You know, the laugh out loud stuff. The joys of winter mountain biking are many and
often unique. If you've never been on a well packed snowmachine-mushing trail it might be
hard to imagine how well this works.
Interior Alaska is blessed with ideal conditions for winter biking. Lots of well used
trails (we're talking thousands of miles). These trails range from 10 to 30 miles in
We have a long winter, on average not much snow with weeks to months without more than
an inch or three falling and, maybe most important, no thawing.
If you run Snow Cat rims a good trail can almost be like riding on a good dirt
singletrack. Except for really steep prolonged climbing (which is impossible), braking and
general bike handling is pretty much the same.
Of course you make allowances, hey it is snow. You usually keep
the front end a little lighter to keep the tire from digging in under certain braking or
maneuvering situations. Ice is a challenge but fun when you learn to read how much
traction different types provide. Like in dirt riding, momentum is your friend when things
With some experience it's amazing what you can go over. On a trail with open areas you
will get drifts that are wonderful to hit at speed and go pumping, blasting through. I've
learned to move my thumbs to the top of the grips when going over a trail that feels or
sounds punchy (soft) to lessen the chance of spraining them in case of a sudden endo when
the front tire gets sucked in.
|Water on the ice can be really tricky.
If the overflow is shallow I'll
sometimes ride it but will carry the bike if it looks like the rims or, worse, the
chain-derailleur could get wet and freeze up.
One important rule when dealing with overflow, STAY ON THE ICE. Yes the snow on the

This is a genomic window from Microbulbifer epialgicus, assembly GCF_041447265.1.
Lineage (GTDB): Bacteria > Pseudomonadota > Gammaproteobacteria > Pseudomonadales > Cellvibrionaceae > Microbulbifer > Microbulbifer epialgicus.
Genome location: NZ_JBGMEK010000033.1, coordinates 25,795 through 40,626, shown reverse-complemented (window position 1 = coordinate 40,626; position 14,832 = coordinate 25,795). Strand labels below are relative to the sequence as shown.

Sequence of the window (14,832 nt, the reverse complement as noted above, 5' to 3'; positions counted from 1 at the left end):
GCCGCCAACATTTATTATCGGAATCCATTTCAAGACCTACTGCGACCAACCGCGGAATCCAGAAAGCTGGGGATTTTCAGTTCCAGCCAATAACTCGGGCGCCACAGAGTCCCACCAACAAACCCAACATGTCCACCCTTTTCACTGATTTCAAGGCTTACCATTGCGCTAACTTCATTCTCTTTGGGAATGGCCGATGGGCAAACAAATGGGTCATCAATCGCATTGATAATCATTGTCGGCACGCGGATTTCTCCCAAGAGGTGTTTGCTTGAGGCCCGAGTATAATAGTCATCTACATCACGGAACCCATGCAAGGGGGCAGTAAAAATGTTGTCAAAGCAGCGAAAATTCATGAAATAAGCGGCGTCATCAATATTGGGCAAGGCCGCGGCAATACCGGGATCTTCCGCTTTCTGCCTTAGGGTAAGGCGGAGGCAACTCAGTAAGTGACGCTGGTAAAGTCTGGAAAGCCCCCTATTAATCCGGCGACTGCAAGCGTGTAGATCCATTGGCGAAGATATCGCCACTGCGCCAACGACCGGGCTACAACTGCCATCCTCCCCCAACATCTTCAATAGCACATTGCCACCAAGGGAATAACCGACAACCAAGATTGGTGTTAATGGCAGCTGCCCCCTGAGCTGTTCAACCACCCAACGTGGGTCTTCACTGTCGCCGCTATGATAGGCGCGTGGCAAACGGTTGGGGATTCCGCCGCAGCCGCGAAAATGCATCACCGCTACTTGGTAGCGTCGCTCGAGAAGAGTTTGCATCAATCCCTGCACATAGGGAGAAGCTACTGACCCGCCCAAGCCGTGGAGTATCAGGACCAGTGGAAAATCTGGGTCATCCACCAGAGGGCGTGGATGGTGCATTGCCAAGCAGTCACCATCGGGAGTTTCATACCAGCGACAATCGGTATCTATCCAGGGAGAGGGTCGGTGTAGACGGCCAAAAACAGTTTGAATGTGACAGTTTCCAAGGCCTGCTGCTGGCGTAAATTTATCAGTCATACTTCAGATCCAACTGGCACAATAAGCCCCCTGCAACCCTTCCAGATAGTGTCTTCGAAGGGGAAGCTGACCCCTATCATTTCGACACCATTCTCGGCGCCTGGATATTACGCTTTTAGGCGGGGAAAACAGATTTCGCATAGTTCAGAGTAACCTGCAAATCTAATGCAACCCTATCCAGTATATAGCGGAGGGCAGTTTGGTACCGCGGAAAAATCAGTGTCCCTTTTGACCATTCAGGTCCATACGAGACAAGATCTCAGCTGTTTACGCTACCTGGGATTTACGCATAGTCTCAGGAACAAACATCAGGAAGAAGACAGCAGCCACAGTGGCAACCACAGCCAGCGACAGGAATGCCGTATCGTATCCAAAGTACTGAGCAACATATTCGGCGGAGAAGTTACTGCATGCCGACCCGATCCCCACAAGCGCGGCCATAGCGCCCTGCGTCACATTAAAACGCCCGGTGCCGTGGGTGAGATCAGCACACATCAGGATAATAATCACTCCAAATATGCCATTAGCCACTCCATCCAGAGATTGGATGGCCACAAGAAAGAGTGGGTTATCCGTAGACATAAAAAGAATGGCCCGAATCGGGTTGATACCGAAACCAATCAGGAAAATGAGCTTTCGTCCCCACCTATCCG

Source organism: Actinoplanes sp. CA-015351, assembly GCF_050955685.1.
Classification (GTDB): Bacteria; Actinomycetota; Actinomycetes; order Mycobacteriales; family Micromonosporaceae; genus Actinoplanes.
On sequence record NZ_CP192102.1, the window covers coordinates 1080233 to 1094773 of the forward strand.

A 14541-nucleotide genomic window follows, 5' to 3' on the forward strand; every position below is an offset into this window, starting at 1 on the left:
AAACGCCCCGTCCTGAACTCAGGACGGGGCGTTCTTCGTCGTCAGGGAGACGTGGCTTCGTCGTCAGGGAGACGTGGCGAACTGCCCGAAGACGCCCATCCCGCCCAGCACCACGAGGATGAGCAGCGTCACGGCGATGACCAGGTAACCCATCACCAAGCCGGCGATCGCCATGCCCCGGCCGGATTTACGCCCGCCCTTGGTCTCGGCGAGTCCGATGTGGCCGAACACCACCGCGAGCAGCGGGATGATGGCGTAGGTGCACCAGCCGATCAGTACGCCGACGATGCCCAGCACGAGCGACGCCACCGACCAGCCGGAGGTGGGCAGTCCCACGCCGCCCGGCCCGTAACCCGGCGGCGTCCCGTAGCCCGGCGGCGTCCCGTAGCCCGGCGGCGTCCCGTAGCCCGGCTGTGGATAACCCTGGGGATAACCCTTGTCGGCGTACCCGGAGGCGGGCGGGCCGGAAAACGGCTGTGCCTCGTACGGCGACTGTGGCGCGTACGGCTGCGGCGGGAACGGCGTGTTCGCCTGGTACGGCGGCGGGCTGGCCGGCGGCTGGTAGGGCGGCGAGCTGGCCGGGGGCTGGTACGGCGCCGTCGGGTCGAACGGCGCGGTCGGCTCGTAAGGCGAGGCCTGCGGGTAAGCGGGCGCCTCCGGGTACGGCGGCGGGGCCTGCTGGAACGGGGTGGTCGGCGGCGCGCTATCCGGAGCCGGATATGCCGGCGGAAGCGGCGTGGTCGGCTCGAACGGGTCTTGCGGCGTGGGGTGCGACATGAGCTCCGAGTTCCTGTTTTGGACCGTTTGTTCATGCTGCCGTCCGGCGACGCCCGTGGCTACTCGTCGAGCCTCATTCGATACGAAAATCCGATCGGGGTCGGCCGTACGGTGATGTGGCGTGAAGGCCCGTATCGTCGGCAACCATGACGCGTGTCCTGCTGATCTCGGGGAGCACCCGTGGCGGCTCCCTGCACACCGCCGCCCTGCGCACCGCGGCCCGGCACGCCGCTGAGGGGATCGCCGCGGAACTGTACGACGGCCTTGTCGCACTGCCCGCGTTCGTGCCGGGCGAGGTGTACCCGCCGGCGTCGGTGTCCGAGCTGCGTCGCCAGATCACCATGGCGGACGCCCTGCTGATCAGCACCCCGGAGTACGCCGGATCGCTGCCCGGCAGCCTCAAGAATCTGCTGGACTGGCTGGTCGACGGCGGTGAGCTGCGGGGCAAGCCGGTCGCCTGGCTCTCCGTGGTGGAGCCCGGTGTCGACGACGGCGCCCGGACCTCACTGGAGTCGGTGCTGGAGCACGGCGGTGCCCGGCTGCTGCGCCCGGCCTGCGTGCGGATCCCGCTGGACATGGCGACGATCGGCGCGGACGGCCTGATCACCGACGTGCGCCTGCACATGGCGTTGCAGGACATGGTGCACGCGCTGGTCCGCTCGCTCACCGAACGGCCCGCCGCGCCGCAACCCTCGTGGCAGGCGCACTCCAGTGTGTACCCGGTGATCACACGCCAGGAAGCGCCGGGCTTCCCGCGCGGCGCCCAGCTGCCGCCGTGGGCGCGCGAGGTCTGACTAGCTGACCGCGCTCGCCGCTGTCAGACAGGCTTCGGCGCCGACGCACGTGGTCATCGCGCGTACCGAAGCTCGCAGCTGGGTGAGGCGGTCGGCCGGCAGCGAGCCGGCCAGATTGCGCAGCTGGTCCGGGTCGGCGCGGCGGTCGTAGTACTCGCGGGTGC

side of the trail looks tempting when you're wading in a couple of inches of water on top
of sometimes slippery ice, but very often the snow is hiding over-the-boots water.
It's not uncommon to change tire pressure 4 or 5 times during a ride. This is a key to
successful winter riding as it makes a tremendous difference as the trail surface changes.
Trail conditions can vary greatly due to a combination of factors and only experience will
guide your choices. I've been on a packed trail with 3-5 inches of fresh powder having a
great "mid-ring" time, it's like riding a cloud with the normal crunch of tires
muffled underneath the snow, leaving a strange trail as the pedals break the surface on
the bottom of the stroke, it's one of my favorite rides.
Now have a snowmachine pass you and suddenly that same dream trail turns into a
nightmare of "little-ring" sweaty struggling to stay upright. The machine
will pack the snow just enough to make it squirt out from under your tires, and really
challenges your bike handling skills. On a trail with just a little fresh snow the same
rules apply except the trail will set up again in minutes, hours or overnight depending
mostly on the temperature. I ride during the week after the snowmachiners have packed the
trails during the weekend and they've had a chance to set up. Mushers leave great trails,
especially on corners as they cut a smooth hard surface when they slide the dogsled around
Check the trail before an extended drop, a trail that's great fun going down can be
unrideable coming up. On descents with hard or continual braking watch out if you stop.
The heat from the braking will melt the snow and get the rims wet. If it's very cold they
will ice up in moments and give you a great thrill when you start back down and find
nothing there when first hitting the brakes again. Happily even in very cold temps a few
seconds of hard braking will melt the ice and bring a sigh of relief as the brakes start
I can't stress enough how much of a difference Snow Cat rims make. They're a big reason
why this works so well. The great lightweight breathable clothes now available also help
considerably. I've pictured riding 30 years ago with wool and down and it's not a pretty
sight. If you can dress for x-country skiing you've got the basics for winter biking.
There is more wind chill to deal with as you go so much faster but again experience is the
best teacher. I wear a extra large shell jacket so that my camelback will fit inside and
stay warm. This also keeps my lower back covered while bent over the bike. Even the long
sleeves can be pulled over your hands for more protection.
If you live where conditions allow it, winter mountain biking is really a great way to
enjoy a winters day. I love to ride in the summer but winter biking is really different in
that you don't have to keep such total focus on the trail. You're still into the act of
riding but for me it's more about being in the woods.